Publicizing a Music Event
Planning a music event requires lots of work but one of the most important aspects is how you promote your event. Even the greatest events may not succeed if they are not effectively publicized. If you invest time upfront in developing a plan to promote your event it will pay off in the end.
- Remember who, what, why and where. Who is your audience? What sort of entertainment do they enjoy? Why would they want to attend your event? Where do they get their information?
- Develop a website to provide up-to-date information on the event. Showcase photos of people enjoying the event from the previous year. It lets visitors picture themselves at the event. At the same time, consider you audience if they do not tend to be internet savvy, don't spend all of your time and money on an elaborate website, explore other options.
- Offer website visitors an option to register to receive email newsletter updates. This is an affordable and effective way to communicate with people who are already interested in attending your event. If possible, offer early ticket purchase discounts for newsletter subscribers to keep them coming back. You may want to offer the same information and discounts on an updated phone hotline for non-internet users.
- Prepare a press release that contains specifics about the event (date, place, time, admission costs, featured musical acts). Send the release to press and radio contacts in your area or throughout the state if it is a statewide event, at least one month prior to the event date. Follow up two weeks before the event.
- Design eye-catching posters and small handbills promoting the event and distribute in appropriate venues. Record stores and live music clubs are a good place to start. Make sure these businesses have policies that allow this type of promotion before you drop off or send them any promotional materials. If possible, visit each business yourself and ask to post your handbill or poster, don't rely on the business to do it for you. If you cannot visit each location, create a "street team" through your website. Offer points for the amount of work each member contributes. These points can be redeemed for free parking, tickets, merchandise or VIP passes.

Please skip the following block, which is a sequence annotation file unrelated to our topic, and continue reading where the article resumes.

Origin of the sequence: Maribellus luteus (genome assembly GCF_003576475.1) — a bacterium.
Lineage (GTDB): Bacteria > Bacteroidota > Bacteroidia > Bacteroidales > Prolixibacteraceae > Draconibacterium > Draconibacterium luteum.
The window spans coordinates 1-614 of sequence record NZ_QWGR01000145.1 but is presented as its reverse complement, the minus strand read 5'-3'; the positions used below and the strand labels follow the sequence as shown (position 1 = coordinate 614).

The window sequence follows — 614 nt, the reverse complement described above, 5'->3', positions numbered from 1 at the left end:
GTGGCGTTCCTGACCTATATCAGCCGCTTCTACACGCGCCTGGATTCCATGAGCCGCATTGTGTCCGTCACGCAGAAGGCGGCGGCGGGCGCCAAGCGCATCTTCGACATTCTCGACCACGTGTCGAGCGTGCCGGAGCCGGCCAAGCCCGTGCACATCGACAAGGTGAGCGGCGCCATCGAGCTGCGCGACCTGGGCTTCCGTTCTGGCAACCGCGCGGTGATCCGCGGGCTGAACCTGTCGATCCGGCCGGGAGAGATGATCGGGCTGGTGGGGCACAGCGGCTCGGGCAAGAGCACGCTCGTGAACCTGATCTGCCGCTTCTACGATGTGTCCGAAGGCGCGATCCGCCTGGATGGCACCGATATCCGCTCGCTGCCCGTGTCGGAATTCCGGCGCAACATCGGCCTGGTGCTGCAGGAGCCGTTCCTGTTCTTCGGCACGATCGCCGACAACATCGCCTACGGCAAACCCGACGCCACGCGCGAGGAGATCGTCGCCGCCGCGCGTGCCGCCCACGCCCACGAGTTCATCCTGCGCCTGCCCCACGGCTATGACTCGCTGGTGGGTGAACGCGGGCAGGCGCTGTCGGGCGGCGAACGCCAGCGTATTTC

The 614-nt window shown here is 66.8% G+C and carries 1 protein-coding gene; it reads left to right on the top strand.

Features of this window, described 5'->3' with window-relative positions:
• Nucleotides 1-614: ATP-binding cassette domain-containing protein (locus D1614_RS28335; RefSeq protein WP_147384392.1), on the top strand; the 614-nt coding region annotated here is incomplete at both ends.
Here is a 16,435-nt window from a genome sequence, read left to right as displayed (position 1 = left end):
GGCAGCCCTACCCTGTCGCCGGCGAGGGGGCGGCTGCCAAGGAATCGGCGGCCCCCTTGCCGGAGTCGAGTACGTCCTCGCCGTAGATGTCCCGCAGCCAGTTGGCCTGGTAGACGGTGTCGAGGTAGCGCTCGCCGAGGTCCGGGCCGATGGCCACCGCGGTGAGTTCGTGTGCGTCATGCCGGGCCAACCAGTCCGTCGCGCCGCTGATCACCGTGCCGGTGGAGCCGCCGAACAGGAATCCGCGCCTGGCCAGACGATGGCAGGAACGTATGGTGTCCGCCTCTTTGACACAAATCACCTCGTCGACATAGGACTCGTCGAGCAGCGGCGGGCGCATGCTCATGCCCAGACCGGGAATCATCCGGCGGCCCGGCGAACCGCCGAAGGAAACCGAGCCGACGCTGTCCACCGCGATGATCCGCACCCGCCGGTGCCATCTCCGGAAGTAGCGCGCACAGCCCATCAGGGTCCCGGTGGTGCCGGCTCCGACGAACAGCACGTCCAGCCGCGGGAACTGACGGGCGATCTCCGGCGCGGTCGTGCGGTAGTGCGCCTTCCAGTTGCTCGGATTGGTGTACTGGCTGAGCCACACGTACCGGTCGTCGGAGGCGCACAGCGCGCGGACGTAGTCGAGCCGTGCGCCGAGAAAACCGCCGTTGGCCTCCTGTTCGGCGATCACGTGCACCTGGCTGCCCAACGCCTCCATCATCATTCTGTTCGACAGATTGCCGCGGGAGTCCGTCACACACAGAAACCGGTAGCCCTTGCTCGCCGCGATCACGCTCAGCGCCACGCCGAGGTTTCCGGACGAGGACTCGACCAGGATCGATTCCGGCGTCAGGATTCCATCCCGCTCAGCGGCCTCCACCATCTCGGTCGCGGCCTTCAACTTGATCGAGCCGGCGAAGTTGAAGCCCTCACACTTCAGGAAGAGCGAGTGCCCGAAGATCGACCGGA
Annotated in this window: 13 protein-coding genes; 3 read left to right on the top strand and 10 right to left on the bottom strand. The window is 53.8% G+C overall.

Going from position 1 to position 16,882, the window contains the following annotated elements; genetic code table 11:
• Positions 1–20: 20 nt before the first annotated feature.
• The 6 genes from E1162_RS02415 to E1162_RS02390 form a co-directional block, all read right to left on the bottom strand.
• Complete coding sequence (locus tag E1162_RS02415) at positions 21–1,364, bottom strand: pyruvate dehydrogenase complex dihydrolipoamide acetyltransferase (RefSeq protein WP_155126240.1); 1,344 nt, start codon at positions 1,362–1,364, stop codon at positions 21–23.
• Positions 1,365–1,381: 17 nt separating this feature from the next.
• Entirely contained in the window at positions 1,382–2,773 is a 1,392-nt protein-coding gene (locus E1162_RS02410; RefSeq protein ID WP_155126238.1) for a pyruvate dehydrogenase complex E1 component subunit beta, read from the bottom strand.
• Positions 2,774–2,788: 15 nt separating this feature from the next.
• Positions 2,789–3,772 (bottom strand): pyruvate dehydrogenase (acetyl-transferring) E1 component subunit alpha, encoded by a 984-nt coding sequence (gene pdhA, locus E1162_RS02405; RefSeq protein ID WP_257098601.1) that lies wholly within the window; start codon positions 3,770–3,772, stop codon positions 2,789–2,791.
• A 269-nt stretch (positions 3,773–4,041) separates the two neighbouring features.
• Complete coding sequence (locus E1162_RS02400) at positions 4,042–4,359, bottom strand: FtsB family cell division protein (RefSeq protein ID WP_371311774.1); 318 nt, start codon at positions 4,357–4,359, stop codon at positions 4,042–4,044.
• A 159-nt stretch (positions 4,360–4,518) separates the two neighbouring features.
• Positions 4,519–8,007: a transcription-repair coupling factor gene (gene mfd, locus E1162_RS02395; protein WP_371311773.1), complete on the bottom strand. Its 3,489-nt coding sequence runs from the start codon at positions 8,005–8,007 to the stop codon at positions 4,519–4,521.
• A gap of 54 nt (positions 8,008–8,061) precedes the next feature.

- Depending on the scale and budget of the event, run advertisements in the weekly local entertainment papers and on area radio stations. Occasionally, media outlets will sponsor events by offering heavily discounted ad rates or free advertising space or airtime in exchange for logo placement on event merchandise or signage.
- Call potential sponsors. Script a short explanation of the event and its benefits. Your initial pitch should be no more than 30 seconds. Compose an email outlining the benefits to the sponsor as specifically as possible and offering different levels at which they can sponsor your band. Follow up this email with a phone call. When seeking sponsorship, look for businesses who are a good fit with your audience. Send a thank you note to businesses as they sign on, add their email to your updates so they continue to feel involved.
- Designate one or two media spokespersons within your organization for any pre-event interviews. Create a one page reference sheet with speaking points and event specifics for use during interviews to ensure that you communicate all of the important information.
- Contact radio stations and press and offer several free giveaway tickets in an effort to garner more coverage and excitement. This is a great time to set up interviews. In order to build even more enthusiasm if you are doing a radio interview have one of the artists play live on-air.
- Offer press credentials and VIP passes to members of the media who may write about your event and provide free publicity for next year's event.
- Conduct informal surveys with attendees after the event to see what they liked and what they didn't. This will allow you to address any problematic issues and head off potential negative press.
- After the event is over, follow up with press contacts and sponsors to make sure they had a good time and take the opportunity to provide any additional information they may need when writing about your event. This is also a chance to let the press how you will improve the event for the following year. Send another thank you note to all of your sponsors. These notes may be accompanied by event merchandise autographed by the featured artists.